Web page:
Voted "Yes" Burgess voted for House Amendment 136 - Prohibits the Enforcement of the Immigration Executive Order. The amendment was adopted by the House on June 6, 2013, with a vote of 224 - 201. The purpose of the amendment as stated on the official text is to "prohibit the use of funds to finalize, implement, administer, or enforce the Morton Memos." These memos would have granted administrative amnesty to certain illegal aliens residing in the United States.[22] The vote largely followed party lines.[23]

Healthcare

Healthcare Reform Rules

Voted "Yes" Burgess voted for House Amendment 450 - Requires Congressional Approval for Any Rules Under the Patient Protection and Affordable Care Act. The amendment was adopted by the House on August 2, 2013, with a vote of 227-185. The amendment requires that all changes to the Patient Protection and Affordable Care Act be approved by Congress before taking effect. The vote was largely along party lines.[24]

Social issues

Abortion

Voted "Yes" Burgess voted for HR 1797 - Pain-Capable Unborn Child Protection Act. The resolution passed the House on June 18, 2013, with a vote of 228 - 196 that largely followed party lines. The purpose of the bill is to ban abortions that would take place 20 or more weeks after fertilization.[25]

Previous congressional sessions

Fiscal Cliff

Voted "No" Burgess voted against the fiscal cliff compromise bill, which made permanent most of the Bush tax cuts originally passed in 2001 and 2003 while also raising tax rates on the highest income levels. He was 1 of 151 Republicans that voted against the bill. The bill was passed in the House by a 257 - 167 vote on January 1, 2013.[26]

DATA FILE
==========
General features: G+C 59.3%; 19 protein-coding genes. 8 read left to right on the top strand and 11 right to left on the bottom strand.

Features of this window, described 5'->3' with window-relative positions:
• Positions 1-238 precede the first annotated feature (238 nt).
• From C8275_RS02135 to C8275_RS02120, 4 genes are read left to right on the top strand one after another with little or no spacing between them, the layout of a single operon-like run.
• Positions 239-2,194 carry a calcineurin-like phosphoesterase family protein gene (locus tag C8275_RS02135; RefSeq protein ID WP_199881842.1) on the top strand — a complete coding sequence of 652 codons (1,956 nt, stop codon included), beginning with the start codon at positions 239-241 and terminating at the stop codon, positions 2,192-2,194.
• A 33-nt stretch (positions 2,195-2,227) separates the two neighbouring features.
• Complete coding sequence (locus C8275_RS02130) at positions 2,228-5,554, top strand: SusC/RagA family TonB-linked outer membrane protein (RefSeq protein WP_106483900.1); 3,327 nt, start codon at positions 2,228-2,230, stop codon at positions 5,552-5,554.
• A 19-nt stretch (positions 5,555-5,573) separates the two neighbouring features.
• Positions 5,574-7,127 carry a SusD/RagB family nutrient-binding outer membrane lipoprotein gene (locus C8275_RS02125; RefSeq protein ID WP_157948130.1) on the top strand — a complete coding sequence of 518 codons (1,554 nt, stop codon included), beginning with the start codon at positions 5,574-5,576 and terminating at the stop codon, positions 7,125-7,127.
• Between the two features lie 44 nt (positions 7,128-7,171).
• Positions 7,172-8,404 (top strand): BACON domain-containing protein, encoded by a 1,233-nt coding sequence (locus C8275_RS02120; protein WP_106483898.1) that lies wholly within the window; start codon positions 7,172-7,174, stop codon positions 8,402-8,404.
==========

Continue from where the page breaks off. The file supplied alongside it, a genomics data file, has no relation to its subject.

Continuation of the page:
Issues

On The Issues Vote Match

Michael Burgess's Vote Match results from On The Issues.
See also: On The Issues Vote Match

On The Issues conducts a VoteMatch analysis of elected officials based on 20 issue areas. Rather than relying on incumbents to complete the quiz themselves, the VoteMatch analysis is conducted using voting records, statements to the media, debate transcripts or citations from books authored by or about the candidate. Based on the results of the quiz, Burgess is a Hard-Core Conservative. Burgess received a score of 22 percent on social issues and 96 percent on economic issues.[27]

On The Issues organization logo.

The table below contains the results of analysis compiled by staff at On The Issues.

On The Issues Vote Quiz[28]
Economic Issues Social Issues
Issue Stance Issue Stance
Legally require hiring women & minorities Opposes Abortion is a woman's unrestricted right Strongly Opposes
Expand ObamaCare Strongly Opposes Comfortable with same-sex marriage Strongly Opposes
Vouchers for school choice Strongly Favors Keep God in the public sphere Strongly Favors
Absolute right to gun ownership Strongly Favors Human needs over animal rights Favors
Higher taxes on the wealthy Strongly Opposes Stricter punishment reduces crime Opposes
Support & expand free trade Favors Pathway to citizenship for illegal aliens Opposes
Stricter limits on political campaign funds Favors Maintain US sovereignty from UN Strongly Favors
Prioritize green energy Strongly Opposes Expand the military Strongly Favors
Stimulus better than market-led recovery Strongly Opposes Stay out of Iran Strongly Opposes